According to the Computer Emergency Response Team, 22,000 Apps on Google’s Play Store including Kaspersky and Webroot don’t validate the authenticity of certificates that they use to secure communications to back-end servers.  This means that millions of users are vulnerable to certificate spoofing or using certificates that have been revoked by trusted certificate issuers.  To make matters worse, the checking of validation for SSL certificates is turned ON by default by Google and has to be turned off by developers.  … Read more

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Keep Your Software Off Our Hardware!

Paul Ballard

20 Feb , 2015  

No, this isn’t a cleverly disguised double entendre, we really mean it.  Keep your software off our hardware!  The recent reports of Lenovo preloading Adware Superfish onto their laptops is only one of several recent indications that hardware suppliers may not have our best interests at heart.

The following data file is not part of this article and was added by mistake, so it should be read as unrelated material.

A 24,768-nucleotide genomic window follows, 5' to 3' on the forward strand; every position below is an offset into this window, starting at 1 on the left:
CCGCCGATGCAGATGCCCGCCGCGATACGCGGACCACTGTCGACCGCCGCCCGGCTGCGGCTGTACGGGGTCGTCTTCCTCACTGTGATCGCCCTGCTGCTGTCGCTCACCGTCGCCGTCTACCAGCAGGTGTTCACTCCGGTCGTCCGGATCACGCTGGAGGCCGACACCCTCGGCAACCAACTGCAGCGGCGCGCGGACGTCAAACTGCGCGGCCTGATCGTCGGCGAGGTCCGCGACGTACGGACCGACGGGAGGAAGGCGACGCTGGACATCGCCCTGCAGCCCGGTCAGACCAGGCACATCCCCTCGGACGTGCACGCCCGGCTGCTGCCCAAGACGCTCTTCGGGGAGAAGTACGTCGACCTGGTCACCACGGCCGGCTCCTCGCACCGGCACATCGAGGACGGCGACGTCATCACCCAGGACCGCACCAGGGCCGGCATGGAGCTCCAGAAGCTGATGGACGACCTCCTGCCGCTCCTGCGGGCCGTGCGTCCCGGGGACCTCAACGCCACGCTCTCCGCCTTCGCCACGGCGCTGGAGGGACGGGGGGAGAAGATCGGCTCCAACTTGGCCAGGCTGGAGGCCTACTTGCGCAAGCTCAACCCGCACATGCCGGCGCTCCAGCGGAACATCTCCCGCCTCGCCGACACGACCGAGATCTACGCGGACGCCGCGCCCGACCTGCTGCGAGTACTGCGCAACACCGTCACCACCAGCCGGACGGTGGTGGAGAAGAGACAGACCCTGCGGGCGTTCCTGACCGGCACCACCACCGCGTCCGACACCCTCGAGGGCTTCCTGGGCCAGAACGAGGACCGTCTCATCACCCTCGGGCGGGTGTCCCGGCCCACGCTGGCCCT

Earlier this week it was announced that Lenovo had infected its own computers with an Adware product called Superfish.  This software injects itself into search results provided by other providers like Google and Bing to provide additional revenue opportunities to Superfish advertisers.  Lenovo claims “The intent was to supplement the shopping experience.” but it was really to supplement income through ad sales.  But this gross invasion of our privacy was made worse by the fact that the adware interfered with SSL encryption making everything else the user did in the browser, ANY browser, insecure.  Hackers could pick off bank account numbers, SSNs, or anything else sent from infected PCs directly off the wire.

But Lenovo’s sleazy back-door attempt to sell us products we don’t want was only the most recent invasion of our hardware.  Security experts at Kaspersky also recently announced that the NSA has the ability to infect hard drive firmware to implant spyware directly onto our systems for surveillance purposes.  … Read more

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Developer Lifestyle